Survival guide launched to offset unemployment hike

Written on the 5 March 2009


JOB security issues amid forecast double unemployment figures by 2010 has prompted one Gold Coast careers advisor to offer ‘survival guide’ tuition to assist employees during a time of economic instability.
CIQ Career Intelligence director Naomi Lawrence, has been contacted by people edgy about future job security.
“Unfortunately many managers are also unsure about the future of their organisations so many do not have the ability to confirm or even speculate on what may or may not happen,” says Lawrence.
“For staff it’s a terrible thing to not know if tomorrow is going to bring with it a pink slip. But there are a number of steps people can follow to give themselves the best chance of retention and possible career advancement during better times.”
Lawrence suggests that staff research developments within their industry, be aware of any information that is disclosed about the company’s performance and take some responsibility by contributing ideas for the company’s survival such as cutting costs and finding ways to generate revenue.
Other tips for employees include:
• Don’t be complacent in your role – try to see where you can add more value;
• Take the time to re-evaluate your career goals;
• Now is the time to stay in contact with all your networks internally and externally;
• Review your achievements to date – write them down. Think about the situation or Circumstance, the Action – how you went about it and what was the Result (CAR);
• Remind your supervisor/manager/board of these achievements at appropriate times - making sure they are applicable to the company’s current status and needs;
• Review your resume;
• Take stock of your financial commitments – be prepared for at least a three-month career transition should you be let go.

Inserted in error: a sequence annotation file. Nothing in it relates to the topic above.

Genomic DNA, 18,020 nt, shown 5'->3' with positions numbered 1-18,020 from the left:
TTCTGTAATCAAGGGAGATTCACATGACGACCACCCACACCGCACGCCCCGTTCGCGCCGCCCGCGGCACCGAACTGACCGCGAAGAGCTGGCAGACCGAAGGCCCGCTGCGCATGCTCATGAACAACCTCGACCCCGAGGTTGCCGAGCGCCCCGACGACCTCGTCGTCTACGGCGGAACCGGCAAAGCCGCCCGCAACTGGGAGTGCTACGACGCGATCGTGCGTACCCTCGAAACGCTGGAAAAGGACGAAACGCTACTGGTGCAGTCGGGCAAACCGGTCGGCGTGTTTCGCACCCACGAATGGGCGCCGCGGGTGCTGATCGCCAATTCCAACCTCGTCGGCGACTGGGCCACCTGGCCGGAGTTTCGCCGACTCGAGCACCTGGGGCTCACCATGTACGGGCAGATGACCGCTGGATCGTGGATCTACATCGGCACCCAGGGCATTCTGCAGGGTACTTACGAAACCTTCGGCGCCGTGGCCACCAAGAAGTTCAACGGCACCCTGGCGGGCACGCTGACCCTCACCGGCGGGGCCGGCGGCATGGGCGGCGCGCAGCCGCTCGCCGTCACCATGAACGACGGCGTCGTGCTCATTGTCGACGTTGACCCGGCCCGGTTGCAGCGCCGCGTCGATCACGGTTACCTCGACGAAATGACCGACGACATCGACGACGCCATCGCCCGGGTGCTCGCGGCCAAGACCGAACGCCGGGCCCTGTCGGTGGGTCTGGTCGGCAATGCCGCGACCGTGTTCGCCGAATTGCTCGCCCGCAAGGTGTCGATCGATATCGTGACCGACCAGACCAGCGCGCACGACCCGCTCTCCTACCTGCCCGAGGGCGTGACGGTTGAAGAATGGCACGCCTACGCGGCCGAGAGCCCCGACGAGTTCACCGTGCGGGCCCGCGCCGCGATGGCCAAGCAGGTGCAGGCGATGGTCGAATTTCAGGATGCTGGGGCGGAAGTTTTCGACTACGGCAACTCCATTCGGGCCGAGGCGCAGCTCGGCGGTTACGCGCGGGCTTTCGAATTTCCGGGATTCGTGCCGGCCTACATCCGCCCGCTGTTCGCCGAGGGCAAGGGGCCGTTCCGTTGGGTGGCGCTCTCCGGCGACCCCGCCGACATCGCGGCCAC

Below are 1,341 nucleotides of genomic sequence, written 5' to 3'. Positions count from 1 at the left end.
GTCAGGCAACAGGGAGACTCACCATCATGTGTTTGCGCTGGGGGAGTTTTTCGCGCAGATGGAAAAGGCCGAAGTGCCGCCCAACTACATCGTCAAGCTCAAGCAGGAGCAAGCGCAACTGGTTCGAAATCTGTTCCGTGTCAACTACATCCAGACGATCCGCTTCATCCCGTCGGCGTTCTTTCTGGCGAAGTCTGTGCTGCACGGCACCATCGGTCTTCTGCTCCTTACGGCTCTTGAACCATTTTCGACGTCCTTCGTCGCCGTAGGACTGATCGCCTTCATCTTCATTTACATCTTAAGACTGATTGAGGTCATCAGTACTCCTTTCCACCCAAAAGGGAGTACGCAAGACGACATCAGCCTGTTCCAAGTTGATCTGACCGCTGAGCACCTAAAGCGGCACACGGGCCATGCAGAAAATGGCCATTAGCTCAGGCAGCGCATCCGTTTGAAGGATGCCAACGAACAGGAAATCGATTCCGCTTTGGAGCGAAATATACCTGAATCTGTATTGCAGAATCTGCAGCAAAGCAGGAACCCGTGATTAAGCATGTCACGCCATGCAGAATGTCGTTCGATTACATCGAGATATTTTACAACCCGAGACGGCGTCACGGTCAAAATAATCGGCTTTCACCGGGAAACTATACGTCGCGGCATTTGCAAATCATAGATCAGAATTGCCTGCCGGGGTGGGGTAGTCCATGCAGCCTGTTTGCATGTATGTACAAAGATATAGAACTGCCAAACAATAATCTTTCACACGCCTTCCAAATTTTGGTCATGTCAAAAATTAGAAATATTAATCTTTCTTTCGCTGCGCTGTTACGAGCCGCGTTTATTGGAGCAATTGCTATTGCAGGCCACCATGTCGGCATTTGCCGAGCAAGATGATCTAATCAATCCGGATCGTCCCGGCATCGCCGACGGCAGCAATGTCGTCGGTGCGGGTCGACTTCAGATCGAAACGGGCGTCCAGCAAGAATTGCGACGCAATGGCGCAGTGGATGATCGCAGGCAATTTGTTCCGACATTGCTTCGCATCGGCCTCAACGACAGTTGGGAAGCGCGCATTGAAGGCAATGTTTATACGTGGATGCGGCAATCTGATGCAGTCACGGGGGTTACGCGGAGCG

For those who unfortunately lose their jobs:
• Understand the process of change and the emotional roller coaster that comes with it. (Google ‘Bridges Model of Change’);
• Career transition can be a difficult time emotionally and relationships may come under significant pressure. Open communication with your partner and family will help to create an understanding and supportive home environment during your period of adjustment and career transition; 
More than 60 per cent of people find their next job through hearing about jobs through friends, family and associates. While the urge may be strong to call them, we strongly recommend you resist making any unnecessary calls over the first few days.
Lawrence advises against rash decision making where people feel to instinctively send out resumes to as many advertised positions as possible.
“Research the role, the company and the industry and then customise your resume. Warming it up to be delivered through a contact will also increase your chances of an interview. Much of your immediate anxiety may relate to your particular financial situation and the longer term financial security for you and your family,” she says.





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